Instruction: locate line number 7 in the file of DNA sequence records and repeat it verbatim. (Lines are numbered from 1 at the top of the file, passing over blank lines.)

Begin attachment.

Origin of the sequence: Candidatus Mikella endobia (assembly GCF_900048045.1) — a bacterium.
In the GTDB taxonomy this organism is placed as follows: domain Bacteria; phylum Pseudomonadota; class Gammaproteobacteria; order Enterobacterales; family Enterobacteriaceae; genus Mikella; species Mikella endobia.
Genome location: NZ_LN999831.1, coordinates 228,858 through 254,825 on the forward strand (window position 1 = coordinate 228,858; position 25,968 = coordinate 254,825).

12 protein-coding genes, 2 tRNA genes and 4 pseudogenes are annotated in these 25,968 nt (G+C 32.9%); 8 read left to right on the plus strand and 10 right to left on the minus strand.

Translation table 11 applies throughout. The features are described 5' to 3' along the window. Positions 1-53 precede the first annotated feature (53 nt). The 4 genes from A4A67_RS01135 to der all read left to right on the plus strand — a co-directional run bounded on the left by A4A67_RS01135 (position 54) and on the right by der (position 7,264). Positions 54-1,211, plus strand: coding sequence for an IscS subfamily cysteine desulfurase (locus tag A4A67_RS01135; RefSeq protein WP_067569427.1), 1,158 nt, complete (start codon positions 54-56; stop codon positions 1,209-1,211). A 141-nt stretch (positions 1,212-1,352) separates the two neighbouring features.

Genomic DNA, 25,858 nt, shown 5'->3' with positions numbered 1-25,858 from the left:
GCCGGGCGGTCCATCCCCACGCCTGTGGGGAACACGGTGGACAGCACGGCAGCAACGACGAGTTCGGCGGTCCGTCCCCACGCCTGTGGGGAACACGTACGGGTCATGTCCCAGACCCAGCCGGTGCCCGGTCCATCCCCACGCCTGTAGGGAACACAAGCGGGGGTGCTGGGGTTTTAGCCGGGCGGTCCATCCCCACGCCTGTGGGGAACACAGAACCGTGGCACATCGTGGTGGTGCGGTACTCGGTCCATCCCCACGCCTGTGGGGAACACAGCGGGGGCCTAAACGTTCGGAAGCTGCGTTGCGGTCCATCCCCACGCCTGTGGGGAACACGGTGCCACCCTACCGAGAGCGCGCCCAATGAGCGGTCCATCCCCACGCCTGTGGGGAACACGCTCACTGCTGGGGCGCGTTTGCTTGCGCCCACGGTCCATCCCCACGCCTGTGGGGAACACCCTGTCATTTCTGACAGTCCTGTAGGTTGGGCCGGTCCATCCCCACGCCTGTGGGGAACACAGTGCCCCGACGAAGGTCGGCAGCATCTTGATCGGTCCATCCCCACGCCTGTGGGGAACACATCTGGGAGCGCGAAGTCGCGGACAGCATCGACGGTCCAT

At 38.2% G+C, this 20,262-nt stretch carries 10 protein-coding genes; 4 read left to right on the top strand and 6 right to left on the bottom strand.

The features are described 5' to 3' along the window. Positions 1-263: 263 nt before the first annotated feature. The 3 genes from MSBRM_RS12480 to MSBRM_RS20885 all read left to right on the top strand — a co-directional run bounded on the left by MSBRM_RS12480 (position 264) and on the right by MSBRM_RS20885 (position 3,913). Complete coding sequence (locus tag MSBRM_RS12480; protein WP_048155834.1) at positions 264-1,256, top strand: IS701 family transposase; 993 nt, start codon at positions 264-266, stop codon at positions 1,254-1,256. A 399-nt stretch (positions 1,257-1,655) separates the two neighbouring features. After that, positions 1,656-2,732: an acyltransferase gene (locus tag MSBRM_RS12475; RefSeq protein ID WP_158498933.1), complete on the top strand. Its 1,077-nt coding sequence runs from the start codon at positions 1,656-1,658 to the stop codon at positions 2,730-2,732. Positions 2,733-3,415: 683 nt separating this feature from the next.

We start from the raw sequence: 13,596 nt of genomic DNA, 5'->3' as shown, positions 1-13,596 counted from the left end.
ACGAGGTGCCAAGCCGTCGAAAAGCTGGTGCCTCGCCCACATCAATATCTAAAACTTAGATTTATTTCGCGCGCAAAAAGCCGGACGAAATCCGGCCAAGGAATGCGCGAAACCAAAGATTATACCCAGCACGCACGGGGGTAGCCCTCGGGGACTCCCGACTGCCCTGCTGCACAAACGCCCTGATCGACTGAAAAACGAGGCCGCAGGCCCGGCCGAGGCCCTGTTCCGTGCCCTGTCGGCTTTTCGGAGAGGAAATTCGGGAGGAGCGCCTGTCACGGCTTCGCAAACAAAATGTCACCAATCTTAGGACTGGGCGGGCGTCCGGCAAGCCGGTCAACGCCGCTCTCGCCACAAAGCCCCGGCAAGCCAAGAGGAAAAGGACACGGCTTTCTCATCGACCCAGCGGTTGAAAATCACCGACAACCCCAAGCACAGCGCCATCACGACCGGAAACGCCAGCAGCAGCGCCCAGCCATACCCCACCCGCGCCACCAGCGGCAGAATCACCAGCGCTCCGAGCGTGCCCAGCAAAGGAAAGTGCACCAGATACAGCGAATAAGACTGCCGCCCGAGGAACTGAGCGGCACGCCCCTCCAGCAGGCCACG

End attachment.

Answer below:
GCCGGGCGGTCCATCCCCACGCCTGTGGGGAACACGGTGGACAGCACGGCAGCAACGACGAGTTCGGCGGTCCGTCCCCACGCCTGTGGGGAACACGTACGGGTCATGTCCCAGACCCAGCCGGTGCCCGGTCCATCCCCACGCCTGTAGGGAACACAAGCGGGGGTGCTGGGGTTTTAGCCGGGCGGTCCATCCCCACGCCTGTGGGGAACACAGAACCGTGGCACATCGTGGTGGTGCGGTACTCGGTCCATCCCCACGCCTGTGGGGAACACAGCGGGGGCCTAAACGTTCGGAAGCTGCGTTGCGGTCCATCCCCACGCCTGTGGGGAACACGGTGCCACCCTACCGAGAGCGCGCCCAATGAGCGGTCCATCCCCACGCCTGTGGGGAACACGCTCACTGCTGGGGCGCGTTTGCTTGCGCCCACGGTCCATCCCCACGCCTGTGGGGAACACCCTGTCATTTCTGACAGTCCTGTAGGTTGGGCCGGTCCATCCCCACGCCTGTGGGGAACACAGTGCCCCGACGAAGGTCGGCAGCATCTTGATCGGTCCATCCCCACGCCTGTGGGGAACACATCTGGGAGCGCGAAGTCGCGGACAGCATCGACGGTCCAT